AI shrinks 100,000-equation quantum problem to just four equations

Are we just complicating the world for no reason?
Ameya Paleja
3d rendering of a robot learning.
3d rendering of a robot learning.


An international collaboration of physicists deployed artificial intelligence (AI) to compress a highly complex quantum problem which comprised over 100,000 equations, into one that needed solving only four, has reported. The compression did not change the accuracy of the outcome and could help revolutionize investigation systems in the field of quantum physics.

The research work was primarily carried out by Domenico Di Sante, an assistant professor at the University of Bologna in Italy, focused on the Hubbard model that tries to explain the transition between conducting and insulating systems.

The Hubbard Model

First proposed in 1963, the Hubbard Model tries to explain the behavior of electrons when placed on a gridlike lattice. Under the model, when two electrons occupy the same site on the lattice, they interact, and their fates become quantum mechanically entangled, even if they are placed far apart.

Studying electron behavior helps physicists explain the different phases of matter. However, since the electrons are quantum mechanically entangled, physicists must consider all the electrons together in their calculations. This makes calculations a complex mathematically hurdle that becomes exponentially harder the larger the number of electrons being considered.

To simplify the task, physicists used a mathematical apparatus called a renormalization group, which can help keep track of all electron interactions. However, a renormalization group can end up containing anywhere between tens of thousands to millions of equations that need solving.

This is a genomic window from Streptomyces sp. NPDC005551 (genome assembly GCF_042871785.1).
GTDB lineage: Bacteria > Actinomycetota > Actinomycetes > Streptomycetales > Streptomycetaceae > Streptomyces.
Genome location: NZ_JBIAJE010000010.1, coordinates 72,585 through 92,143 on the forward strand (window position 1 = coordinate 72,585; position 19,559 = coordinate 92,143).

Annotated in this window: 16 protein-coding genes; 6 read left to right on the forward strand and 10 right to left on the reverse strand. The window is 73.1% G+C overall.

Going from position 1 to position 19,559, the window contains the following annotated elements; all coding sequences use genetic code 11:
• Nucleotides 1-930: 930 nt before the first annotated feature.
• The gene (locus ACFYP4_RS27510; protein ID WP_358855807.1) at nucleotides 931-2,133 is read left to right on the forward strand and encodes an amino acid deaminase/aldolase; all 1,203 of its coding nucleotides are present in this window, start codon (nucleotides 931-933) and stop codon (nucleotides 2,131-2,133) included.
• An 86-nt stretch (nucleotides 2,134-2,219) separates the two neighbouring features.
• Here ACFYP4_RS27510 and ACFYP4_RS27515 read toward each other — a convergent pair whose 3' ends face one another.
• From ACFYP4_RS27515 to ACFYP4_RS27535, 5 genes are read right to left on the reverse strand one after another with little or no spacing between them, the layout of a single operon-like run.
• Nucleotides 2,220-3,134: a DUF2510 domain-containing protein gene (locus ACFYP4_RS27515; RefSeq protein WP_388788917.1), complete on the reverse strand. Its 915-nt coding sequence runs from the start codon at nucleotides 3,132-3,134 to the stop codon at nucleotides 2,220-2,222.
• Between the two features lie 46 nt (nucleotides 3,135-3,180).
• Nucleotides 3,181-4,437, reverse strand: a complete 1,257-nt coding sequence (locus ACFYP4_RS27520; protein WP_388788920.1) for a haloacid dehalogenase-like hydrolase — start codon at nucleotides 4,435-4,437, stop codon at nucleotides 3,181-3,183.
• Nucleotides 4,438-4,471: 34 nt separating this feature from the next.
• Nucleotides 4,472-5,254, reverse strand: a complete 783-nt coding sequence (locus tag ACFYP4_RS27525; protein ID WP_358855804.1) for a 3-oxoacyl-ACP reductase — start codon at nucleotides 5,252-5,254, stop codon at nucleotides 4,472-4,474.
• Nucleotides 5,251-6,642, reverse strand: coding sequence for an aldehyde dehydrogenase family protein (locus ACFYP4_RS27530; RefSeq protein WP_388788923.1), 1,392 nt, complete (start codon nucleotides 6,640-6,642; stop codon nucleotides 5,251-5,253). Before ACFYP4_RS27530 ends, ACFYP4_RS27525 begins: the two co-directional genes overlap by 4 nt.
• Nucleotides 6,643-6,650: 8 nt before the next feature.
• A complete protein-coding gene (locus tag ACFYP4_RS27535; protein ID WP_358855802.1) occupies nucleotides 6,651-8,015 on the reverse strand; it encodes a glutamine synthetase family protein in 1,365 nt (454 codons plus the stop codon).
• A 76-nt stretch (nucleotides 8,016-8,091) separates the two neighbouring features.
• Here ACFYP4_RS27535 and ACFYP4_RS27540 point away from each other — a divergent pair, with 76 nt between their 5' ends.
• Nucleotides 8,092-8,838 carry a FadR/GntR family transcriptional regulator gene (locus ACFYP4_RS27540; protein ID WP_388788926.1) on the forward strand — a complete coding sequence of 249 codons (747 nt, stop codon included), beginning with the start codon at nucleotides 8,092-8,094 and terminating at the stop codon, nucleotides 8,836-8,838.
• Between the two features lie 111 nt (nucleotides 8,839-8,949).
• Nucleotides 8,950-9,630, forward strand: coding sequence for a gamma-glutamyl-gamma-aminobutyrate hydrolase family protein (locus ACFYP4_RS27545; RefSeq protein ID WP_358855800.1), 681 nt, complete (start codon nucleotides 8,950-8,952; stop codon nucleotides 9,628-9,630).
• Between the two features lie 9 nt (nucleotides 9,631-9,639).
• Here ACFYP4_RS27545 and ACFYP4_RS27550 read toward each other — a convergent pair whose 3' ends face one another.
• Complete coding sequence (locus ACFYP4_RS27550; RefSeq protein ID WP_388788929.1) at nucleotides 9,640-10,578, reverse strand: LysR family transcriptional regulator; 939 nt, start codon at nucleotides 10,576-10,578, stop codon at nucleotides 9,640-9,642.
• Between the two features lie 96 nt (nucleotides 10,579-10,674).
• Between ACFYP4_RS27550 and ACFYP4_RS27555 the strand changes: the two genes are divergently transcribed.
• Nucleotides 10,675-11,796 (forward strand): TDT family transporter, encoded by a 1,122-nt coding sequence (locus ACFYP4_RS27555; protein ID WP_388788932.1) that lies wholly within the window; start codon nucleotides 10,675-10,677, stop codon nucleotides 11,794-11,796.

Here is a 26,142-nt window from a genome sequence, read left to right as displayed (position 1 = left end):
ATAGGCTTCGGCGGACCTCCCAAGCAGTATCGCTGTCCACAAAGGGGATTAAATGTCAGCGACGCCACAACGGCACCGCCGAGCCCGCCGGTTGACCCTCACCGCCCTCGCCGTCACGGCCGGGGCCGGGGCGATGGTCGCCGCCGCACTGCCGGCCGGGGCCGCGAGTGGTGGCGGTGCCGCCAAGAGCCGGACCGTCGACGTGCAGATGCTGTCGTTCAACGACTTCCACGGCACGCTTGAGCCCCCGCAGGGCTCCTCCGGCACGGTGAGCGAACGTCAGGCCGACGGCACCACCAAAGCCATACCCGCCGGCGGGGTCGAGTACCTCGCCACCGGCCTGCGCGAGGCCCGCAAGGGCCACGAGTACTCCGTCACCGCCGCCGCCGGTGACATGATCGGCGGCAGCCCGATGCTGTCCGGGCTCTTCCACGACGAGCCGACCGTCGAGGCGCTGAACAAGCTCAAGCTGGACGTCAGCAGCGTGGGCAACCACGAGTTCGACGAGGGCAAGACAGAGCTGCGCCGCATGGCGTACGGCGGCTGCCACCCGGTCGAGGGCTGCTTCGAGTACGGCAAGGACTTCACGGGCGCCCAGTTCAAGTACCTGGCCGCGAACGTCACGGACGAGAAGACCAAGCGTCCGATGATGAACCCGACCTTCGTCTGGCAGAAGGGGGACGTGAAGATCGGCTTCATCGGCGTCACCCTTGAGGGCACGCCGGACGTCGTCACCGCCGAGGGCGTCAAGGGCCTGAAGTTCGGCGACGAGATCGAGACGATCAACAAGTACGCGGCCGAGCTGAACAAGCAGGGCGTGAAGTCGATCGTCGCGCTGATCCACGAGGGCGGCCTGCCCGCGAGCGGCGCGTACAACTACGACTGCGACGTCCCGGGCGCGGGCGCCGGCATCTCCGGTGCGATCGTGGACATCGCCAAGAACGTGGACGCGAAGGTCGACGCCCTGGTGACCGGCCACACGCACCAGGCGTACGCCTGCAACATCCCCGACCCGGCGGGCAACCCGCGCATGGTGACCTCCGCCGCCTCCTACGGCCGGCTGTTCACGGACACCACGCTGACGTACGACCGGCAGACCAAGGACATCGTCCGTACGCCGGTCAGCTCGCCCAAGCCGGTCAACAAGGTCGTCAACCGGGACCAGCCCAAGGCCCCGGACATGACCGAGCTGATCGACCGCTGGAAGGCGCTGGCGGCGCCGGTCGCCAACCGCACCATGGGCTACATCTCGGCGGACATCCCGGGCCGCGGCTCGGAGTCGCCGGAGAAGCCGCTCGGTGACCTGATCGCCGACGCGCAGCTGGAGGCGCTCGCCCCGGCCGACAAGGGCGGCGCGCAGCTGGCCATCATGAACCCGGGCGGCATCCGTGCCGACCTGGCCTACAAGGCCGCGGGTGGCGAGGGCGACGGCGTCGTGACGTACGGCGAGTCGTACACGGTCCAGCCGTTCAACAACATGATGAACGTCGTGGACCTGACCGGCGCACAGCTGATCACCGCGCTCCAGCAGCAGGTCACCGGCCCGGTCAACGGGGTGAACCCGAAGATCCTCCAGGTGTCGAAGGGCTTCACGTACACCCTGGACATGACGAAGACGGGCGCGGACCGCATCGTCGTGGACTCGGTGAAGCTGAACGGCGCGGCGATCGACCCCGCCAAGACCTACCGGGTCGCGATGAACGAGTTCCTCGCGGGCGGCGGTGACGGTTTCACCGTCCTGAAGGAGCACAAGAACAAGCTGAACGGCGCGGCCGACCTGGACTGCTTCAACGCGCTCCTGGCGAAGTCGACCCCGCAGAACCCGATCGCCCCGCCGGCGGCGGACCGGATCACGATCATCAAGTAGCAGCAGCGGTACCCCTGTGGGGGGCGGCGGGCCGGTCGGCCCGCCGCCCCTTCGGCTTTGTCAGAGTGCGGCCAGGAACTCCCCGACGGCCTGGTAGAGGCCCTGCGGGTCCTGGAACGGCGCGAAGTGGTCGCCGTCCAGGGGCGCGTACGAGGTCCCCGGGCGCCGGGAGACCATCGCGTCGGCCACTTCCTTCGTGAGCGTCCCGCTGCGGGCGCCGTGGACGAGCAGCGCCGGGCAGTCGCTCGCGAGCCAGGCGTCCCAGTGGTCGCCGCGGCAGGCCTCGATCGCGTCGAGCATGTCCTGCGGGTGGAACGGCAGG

Deploying AI to simplify

Di Sante and his colleagues wondered if AI could be used to simplify the problem at hand. They turned to neural networks, where the software first created connections between the renormalization group and then tweaked the strength of those connections to find a small set of equations that generated the same solution as the original group, said in its report.

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AI shrinks 100,000-equation quantum problem to just four equations
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The program required a lot of computational power to understand the complexity of the Hubbard model. It ran for weeks, but its final output summarized the Hubbard model in just four equations.

"It's essentially a machine that has the power to discover hidden patterns," Di Sante told "When we saw the result, we said, 'Wow, this is more than what we expected.' We were really able to capture the relevant physics."

Now that the program has been trained to look for such patterns, it can be adapted to look at other similar problems without having to start from scratch. If the program can be scaled for other problems, scientists are keen to use it to design materials that offer superconductivity - where electrons flow through a material without any resistance.

Additionally, Di Sante and his colleagues are now investigating how machine learning worked in this instance to provide insights into how it works and what physicists have missed out on.

The research findings were published last week in the journal Physical Review Letters.


We perform a data-driven dimensionality reduction of the scale-dependent four-point vertex function characterizing the functional renormalization group (FRG) flow for the widely studied two-dimensional t−t′ Hubbard model on the square lattice. We demonstrate that a deep learning architecture based on a neural ordinary differential equation solver in a low-dimensional latent space efficiently learns the FRG dynamics that delineates the various magnetic and d-wave superconducting regimes of the Hubbard model. We further present a dynamic mode decomposition analysis that confirms that a small number of modes are indeed sufficient to capture the FRG dynamics. Our Letter demonstrates the possibility of using artificial intelligence to extract compact representations of the four-point vertex functions for correlated electrons, a goal of utmost importance for the success of cutting-edge quantum field theoretical methods for tackling the many-electron problem.

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